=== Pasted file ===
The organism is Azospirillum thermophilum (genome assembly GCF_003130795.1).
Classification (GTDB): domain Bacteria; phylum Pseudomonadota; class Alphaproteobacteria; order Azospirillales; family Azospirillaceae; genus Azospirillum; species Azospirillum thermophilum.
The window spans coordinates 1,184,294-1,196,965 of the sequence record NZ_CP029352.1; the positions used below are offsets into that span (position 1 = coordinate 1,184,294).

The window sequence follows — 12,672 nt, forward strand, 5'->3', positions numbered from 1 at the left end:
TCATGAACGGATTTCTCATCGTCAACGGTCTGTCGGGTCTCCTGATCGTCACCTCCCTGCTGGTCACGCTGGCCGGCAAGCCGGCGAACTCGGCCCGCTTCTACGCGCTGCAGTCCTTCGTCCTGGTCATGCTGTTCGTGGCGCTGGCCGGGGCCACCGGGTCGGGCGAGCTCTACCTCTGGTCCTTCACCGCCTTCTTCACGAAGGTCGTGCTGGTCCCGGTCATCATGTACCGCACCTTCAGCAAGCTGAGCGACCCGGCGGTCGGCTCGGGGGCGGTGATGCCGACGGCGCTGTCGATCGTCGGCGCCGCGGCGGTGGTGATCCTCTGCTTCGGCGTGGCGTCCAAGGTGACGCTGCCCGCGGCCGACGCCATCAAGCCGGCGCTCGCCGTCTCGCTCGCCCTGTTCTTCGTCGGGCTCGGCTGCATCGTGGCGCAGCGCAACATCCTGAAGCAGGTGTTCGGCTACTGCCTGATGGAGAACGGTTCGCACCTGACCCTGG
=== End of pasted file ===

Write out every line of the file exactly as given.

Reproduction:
The organism is Azospirillum thermophilum (genome assembly GCF_003130795.1).
Classification (GTDB): domain Bacteria; phylum Pseudomonadota; class Alphaproteobacteria; order Azospirillales; family Azospirillaceae; genus Azospirillum; species Azospirillum thermophilum.
The window spans coordinates 1,184,294-1,196,965 of the sequence record NZ_CP029352.1; the positions used below are offsets into that span (position 1 = coordinate 1,184,294).

The window sequence follows — 12,672 nt, forward strand, 5'->3', positions numbered from 1 at the left end:
TCATGAACGGATTTCTCATCGTCAACGGTCTGTCGGGTCTCCTGATCGTCACCTCCCTGCTGGTCACGCTGGCCGGCAAGCCGGCGAACTCGGCCCGCTTCTACGCGCTGCAGTCCTTCGTCCTGGTCATGCTGTTCGTGGCGCTGGCCGGGGCCACCGGGTCGGGCGAGCTCTACCTCTGGTCCTTCACCGCCTTCTTCACGAAGGTCGTGCTGGTCCCGGTCATCATGTACCGCACCTTCAGCAAGCTGAGCGACCCGGCGGTCGGCTCGGGGGCGGTGATGCCGACGGCGCTGTCGATCGTCGGCGCCGCGGCGGTGGTGATCCTCTGCTTCGGCGTGGCGTCCAAGGTGACGCTGCCCGCGGCCGACGCCATCAAGCCGGCGCTCGCCGTCTCGCTCGCCCTGTTCTTCGTCGGGCTCGGCTGCATCGTGGCGCAGCGCAACATCCTGAAGCAGGTGTTCGGCTACTGCCTGATGGAGAACGGTTCGCACCTGACCCTGG